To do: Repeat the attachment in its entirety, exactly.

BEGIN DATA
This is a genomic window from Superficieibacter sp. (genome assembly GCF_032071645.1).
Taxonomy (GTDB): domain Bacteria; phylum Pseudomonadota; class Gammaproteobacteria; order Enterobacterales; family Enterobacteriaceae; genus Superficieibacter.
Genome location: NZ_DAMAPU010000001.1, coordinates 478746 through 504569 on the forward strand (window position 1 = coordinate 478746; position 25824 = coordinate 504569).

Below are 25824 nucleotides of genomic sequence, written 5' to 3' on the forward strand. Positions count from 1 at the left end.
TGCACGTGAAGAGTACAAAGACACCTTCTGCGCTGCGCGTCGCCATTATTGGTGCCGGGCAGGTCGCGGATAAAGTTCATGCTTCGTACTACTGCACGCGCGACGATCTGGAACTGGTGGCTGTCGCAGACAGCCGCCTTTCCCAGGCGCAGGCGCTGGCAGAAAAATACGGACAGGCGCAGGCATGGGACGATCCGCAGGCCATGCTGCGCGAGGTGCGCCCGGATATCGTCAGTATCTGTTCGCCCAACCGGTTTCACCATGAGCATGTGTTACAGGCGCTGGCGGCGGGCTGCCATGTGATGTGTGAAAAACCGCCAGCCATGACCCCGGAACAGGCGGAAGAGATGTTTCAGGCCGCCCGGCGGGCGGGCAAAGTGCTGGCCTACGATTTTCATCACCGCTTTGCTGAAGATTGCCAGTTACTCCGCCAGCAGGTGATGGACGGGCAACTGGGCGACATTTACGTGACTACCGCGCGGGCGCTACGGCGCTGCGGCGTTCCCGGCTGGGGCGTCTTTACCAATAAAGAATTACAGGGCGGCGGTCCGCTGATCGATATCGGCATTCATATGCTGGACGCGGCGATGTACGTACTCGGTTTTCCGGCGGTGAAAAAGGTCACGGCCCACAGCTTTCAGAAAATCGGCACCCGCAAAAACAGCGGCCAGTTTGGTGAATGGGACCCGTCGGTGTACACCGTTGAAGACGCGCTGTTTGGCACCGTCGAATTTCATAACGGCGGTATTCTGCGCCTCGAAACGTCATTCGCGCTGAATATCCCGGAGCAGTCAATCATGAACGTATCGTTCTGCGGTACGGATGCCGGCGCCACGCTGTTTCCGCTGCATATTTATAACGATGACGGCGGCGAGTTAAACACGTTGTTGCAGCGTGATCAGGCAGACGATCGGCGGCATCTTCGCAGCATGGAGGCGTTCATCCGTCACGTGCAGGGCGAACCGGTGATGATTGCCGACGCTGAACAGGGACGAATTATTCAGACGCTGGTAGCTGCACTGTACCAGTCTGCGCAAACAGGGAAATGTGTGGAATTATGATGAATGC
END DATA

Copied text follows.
This is a genomic window from Superficieibacter sp. (genome assembly GCF_032071645.1).
Taxonomy (GTDB): domain Bacteria; phylum Pseudomonadota; class Gammaproteobacteria; order Enterobacterales; family Enterobacteriaceae; genus Superficieibacter.
Genome location: NZ_DAMAPU010000001.1, coordinates 478746 through 504569 on the forward strand (window position 1 = coordinate 478746; position 25824 = coordinate 504569).

Below are 25824 nucleotides of genomic sequence, written 5' to 3' on the forward strand. Positions count from 1 at the left end.
TGCACGTGAAGAGTACAAAGACACCTTCTGCGCTGCGCGTCGCCATTATTGGTGCCGGGCAGGTCGCGGATAAAGTTCATGCTTCGTACTACTGCACGCGCGACGATCTGGAACTGGTGGCTGTCGCAGACAGCCGCCTTTCCCAGGCGCAGGCGCTGGCAGAAAAATACGGACAGGCGCAGGCATGGGACGATCCGCAGGCCATGCTGCGCGAGGTGCGCCCGGATATCGTCAGTATCTGTTCGCCCAACCGGTTTCACCATGAGCATGTGTTACAGGCGCTGGCGGCGGGCTGCCATGTGATGTGTGAAAAACCGCCAGCCATGACCCCGGAACAGGCGGAAGAGATGTTTCAGGCCGCCCGGCGGGCGGGCAAAGTGCTGGCCTACGATTTTCATCACCGCTTTGCTGAAGATTGCCAGTTACTCCGCCAGCAGGTGATGGACGGGCAACTGGGCGACATTTACGTGACTACCGCGCGGGCGCTACGGCGCTGCGGCGTTCCCGGCTGGGGCGTCTTTACCAATAAAGAATTACAGGGCGGCGGTCCGCTGATCGATATCGGCATTCATATGCTGGACGCGGCGATGTACGTACTCGGTTTTCCGGCGGTGAAAAAGGTCACGGCCCACAGCTTTCAGAAAATCGGCACCCGCAAAAACAGCGGCCAGTTTGGTGAATGGGACCCGTCGGTGTACACCGTTGAAGACGCGCTGTTTGGCACCGTCGAATTTCATAACGGCGGTATTCTGCGCCTCGAAACGTCATTCGCGCTGAATATCCCGGAGCAGTCAATCATGAACGTATCGTTCTGCGGTACGGATGCCGGCGCCACGCTGTTTCCGCTGCATATTTATAACGATGACGGCGGCGAGTTAAACACGTTGTTGCAGCGTGATCAGGCAGACGATCGGCGGCATCTTCGCAGCATGGAGGCGTTCATCCGTCACGTGCAGGGCGAACCGGTGATGATTGCCGACGCTGAACAGGGACGAATTATTCAGACGCTGGTAGCTGCACTGTACCAGTCTGCGCAAACAGGGAAATGTGTGGAATTATGATGAATGC